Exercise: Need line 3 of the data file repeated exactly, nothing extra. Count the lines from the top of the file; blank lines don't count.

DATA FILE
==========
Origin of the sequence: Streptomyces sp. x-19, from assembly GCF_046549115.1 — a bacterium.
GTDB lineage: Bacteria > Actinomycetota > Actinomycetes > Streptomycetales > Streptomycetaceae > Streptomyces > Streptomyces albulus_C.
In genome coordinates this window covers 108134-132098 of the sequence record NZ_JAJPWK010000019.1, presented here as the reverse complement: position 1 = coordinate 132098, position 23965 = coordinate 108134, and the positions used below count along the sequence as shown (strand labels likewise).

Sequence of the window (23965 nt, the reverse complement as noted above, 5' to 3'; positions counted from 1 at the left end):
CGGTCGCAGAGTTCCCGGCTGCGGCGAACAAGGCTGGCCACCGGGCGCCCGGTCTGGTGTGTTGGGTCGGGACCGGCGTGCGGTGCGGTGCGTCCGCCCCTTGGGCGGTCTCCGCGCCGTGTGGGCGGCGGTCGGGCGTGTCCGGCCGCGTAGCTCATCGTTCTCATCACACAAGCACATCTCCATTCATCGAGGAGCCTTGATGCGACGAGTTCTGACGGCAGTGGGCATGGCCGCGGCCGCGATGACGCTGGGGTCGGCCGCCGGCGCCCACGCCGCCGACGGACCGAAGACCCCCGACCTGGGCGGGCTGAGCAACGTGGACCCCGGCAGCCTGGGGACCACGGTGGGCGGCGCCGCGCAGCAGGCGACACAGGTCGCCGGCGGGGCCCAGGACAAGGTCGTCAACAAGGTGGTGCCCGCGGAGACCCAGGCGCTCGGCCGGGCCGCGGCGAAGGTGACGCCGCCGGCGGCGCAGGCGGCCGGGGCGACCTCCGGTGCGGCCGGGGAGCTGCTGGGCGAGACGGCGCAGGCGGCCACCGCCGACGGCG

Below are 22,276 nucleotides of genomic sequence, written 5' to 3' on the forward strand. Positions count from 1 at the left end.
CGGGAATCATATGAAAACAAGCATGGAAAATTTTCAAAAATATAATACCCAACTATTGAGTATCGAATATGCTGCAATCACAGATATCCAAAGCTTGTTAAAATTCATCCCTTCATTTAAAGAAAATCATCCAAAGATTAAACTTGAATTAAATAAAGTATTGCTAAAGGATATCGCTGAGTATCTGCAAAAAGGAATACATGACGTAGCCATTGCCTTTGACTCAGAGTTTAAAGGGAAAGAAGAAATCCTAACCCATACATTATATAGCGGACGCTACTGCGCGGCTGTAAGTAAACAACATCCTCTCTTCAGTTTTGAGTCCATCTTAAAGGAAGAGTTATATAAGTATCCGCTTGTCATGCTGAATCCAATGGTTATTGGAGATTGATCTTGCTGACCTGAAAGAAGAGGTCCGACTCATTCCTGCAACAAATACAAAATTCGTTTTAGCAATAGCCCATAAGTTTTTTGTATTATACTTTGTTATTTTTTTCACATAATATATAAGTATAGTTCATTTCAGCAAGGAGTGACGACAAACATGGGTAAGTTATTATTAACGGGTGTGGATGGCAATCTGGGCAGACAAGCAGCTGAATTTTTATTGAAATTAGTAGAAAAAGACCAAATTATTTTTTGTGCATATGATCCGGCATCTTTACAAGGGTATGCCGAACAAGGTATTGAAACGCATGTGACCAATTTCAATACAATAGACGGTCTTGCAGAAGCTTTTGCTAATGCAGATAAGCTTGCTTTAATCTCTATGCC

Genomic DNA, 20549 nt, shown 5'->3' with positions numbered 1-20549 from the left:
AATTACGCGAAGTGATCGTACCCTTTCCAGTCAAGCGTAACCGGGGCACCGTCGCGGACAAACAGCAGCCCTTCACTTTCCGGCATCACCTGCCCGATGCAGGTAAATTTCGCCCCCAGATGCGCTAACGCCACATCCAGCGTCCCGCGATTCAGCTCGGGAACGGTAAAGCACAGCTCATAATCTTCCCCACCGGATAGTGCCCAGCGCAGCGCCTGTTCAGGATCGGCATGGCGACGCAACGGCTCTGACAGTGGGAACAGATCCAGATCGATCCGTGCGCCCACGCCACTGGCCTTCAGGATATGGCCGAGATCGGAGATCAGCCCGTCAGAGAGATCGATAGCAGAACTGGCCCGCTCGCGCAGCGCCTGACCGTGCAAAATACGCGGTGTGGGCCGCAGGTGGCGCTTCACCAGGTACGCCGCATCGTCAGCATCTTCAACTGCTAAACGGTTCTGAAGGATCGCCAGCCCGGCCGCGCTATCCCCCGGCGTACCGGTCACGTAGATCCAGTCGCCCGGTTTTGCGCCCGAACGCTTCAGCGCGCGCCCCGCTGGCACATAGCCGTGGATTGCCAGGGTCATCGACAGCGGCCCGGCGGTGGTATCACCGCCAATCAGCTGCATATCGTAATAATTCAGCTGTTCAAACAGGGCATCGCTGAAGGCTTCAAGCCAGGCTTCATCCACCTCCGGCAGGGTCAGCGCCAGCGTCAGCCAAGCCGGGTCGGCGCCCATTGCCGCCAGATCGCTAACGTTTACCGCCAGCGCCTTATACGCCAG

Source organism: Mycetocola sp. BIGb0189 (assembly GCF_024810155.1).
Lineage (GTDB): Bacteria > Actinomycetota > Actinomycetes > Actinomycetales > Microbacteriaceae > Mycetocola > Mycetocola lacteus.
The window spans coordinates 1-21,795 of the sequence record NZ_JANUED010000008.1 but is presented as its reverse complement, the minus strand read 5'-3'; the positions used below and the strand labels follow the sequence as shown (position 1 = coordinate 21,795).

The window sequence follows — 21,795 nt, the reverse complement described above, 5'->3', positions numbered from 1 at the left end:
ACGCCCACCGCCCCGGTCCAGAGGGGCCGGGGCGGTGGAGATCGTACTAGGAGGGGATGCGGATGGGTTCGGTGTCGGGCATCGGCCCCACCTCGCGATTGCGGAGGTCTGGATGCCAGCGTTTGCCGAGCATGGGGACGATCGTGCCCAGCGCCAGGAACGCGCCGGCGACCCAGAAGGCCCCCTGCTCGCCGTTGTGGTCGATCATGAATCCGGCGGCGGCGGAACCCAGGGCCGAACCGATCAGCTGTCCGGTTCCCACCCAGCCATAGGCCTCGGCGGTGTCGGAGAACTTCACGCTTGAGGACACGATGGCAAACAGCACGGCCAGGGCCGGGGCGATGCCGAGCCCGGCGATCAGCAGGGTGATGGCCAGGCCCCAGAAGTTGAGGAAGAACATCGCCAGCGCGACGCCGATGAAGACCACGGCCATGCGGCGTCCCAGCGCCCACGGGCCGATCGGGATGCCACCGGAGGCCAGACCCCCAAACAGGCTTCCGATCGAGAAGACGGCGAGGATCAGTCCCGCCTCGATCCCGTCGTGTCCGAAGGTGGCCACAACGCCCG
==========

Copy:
In genome coordinates this window covers 108134-132098 of the sequence record NZ_JAJPWK010000019.1, presented here as the reverse complement: position 1 = coordinate 132098, position 23965 = coordinate 108134, and the positions used below count along the sequence as shown (strand labels likewise).